By Patience Kirabo
The grief that eats away in the heart of Julienne Kayirere, who lost her baby after a senior Ugandan policeman in Mubende District abducted the child close to three years ago, does not abate. Julienne constantly remembers how the Mubende District Police Commander (DPC), who arbitrarily arrested her, then proceeded to kidnap her baby, Joana Manirakiza.
The inconsolable mother says it feels as if her heart will give away one of these days.
Julienne’s baby was a breastfeeding tiny newborn of just a few months when the kidnap happened, which was when she was locked up in the Mubende police cells. By now Baby Joanna is three years of age. Julienne gave birth to her in October 2018, and they snatched her away on 9th November the same year, following Julienne’s arbitrary arrest at Kasambya in Mubende.
Tears just flow down her face when she recalls the cruel way how her child was taken from her arms. “It haunts me very much whether my child is still alive, and who has her,” weeps Julienne.
When they released her after a couple of weeks in the cells, the police refused to give her her baby back, even after her endless cries and begging to see her child. To her great shock, they instead conspired with local authorities there to throw Kayirere back in detention, this time in Mubende’s Kaweeri Prison where she spent 11 more months, incommunicado and without the news of her baby.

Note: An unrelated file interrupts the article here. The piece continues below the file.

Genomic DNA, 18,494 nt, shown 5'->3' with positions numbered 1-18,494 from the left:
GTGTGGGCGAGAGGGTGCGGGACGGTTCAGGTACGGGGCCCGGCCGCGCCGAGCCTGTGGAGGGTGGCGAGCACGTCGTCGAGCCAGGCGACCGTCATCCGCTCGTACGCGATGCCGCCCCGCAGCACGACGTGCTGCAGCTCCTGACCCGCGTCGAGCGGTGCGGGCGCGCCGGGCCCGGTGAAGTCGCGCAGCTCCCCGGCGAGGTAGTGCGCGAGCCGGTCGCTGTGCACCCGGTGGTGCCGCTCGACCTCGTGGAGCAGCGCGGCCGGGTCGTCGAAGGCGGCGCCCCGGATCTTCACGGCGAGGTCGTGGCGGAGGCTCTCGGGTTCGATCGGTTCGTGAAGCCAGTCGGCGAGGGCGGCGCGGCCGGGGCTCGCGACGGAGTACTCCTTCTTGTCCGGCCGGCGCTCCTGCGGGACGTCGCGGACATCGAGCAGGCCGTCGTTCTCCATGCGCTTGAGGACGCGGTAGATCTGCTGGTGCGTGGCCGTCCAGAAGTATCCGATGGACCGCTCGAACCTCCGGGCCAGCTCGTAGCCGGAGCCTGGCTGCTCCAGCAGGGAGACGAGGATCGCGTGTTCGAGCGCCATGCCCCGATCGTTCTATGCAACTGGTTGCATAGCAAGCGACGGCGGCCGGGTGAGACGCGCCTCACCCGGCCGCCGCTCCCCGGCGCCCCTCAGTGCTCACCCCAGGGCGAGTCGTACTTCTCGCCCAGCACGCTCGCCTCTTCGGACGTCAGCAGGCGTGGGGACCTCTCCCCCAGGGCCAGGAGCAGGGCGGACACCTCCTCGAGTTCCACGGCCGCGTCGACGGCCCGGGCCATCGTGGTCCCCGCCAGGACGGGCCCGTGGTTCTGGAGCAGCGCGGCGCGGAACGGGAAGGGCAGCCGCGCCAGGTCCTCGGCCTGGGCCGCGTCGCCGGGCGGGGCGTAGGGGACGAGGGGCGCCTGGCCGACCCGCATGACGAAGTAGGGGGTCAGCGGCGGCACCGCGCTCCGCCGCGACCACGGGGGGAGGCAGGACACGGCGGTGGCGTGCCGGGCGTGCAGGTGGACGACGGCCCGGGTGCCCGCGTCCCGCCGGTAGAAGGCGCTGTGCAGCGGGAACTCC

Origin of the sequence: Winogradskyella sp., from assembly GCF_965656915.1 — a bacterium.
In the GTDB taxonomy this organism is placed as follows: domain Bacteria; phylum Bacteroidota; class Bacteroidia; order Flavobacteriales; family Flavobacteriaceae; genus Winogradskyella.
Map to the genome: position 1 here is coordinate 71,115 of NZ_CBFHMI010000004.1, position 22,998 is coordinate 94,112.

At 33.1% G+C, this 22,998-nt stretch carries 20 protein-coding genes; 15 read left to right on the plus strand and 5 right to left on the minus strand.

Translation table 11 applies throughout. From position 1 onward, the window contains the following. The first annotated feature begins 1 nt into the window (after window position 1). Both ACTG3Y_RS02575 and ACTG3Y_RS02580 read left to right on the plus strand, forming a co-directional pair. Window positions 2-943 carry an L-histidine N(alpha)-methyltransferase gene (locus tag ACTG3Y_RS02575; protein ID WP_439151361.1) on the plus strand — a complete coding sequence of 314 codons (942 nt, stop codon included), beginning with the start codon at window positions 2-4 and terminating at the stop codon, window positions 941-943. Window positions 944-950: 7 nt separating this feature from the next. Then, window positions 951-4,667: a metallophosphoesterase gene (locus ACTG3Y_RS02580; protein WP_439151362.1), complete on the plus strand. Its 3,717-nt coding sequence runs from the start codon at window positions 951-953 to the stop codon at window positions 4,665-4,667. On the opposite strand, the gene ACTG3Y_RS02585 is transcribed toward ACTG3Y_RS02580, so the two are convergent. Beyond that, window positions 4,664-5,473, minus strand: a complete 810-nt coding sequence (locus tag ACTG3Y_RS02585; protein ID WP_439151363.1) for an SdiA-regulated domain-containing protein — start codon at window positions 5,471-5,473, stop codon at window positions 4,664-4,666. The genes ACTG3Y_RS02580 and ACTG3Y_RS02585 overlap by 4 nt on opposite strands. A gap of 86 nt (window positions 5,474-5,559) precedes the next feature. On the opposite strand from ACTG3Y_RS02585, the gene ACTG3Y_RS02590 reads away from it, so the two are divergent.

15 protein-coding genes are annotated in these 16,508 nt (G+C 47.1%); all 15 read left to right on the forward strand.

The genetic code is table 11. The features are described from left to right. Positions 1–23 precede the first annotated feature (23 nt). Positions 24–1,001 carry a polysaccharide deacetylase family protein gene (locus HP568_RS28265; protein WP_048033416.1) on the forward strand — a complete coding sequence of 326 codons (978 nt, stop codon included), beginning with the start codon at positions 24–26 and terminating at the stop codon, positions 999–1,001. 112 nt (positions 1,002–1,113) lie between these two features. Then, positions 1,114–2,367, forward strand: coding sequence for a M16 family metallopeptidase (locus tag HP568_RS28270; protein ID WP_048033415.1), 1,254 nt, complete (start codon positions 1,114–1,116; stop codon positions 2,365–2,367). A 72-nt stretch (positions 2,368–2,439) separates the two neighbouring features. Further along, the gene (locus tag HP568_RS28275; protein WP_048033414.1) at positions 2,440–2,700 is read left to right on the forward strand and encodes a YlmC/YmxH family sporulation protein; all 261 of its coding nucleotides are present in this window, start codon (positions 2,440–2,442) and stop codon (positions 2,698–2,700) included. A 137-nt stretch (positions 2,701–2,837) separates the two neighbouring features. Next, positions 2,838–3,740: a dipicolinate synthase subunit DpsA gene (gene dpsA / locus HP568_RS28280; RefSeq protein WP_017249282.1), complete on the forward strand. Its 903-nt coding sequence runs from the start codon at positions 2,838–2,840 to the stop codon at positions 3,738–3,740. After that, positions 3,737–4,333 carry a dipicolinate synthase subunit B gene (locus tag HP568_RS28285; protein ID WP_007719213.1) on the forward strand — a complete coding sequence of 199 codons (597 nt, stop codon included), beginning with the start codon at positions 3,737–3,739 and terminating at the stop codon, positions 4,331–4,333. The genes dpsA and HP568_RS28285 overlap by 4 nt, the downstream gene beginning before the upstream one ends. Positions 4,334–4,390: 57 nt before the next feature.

They illegally detained her on the accusation of “illegal stay” in Uganda, like most Rwandans that security authorities in Uganda choose to victimize. She was never taken to any court to defend, or even defeat any accusations against her. They just jailed her with no legal procedure.
“The tragedy for Julienne is not only that her baby was kidnapped, but also that they subjected her to all this inhuman treatment to facilitate the Mubende DPC’s theft of her baby,” said an official in Kigali familiar with her case. Rwanda tried a lot of times to intercede with Ugandan authorities on the mother’s behalf, but in vain.
After they released her from Kaweeri in late 2019, the distraught Julienne had gone back to Kasambya hoping to pick her child, only to be told that “her baby was taken to Glory Land Children’s Home.” That’s an orphanage in Mubende.
Kayirere went to the orphanage, but found no baby. She frequented the police, demanding to be shown where they had put her child. “By then I was like a mad woman, and they threw me back in the police cells,” she recounts. Afterwards some policeman told her that “her baby had died.” It was a lie. If she had died, why didn’t they show her the body?
Even the “post-mortem report” that they showed her bore other names than her baby’s. The names on the certificate were Rebecca Birungi.
On proving them wrong, and pressing more on the matter, the mother only received death threats. “They began threatening me that they would kill me if I kept pressing the matter; but to be honest I didn’t care any longer!” says Julienne. In the end Ugandan security authorities strong-armed her, throwing her into a van with a few other Rwandans whom they drove all the way to Gatuna and dumped them there.
Kayirere has gone to all lengths to try to get her baby back, but Ugandan authorities have remained the main stumbling block to her reuniting with her child. Kigali authorities through the Ministry of Justice did all they could to help the distraught mother, establishing a correspondence with their Ugandan counterparts, but the latter showed no interest in helping.
Still, Julienne Kayirere waits, and hopes for a miracle.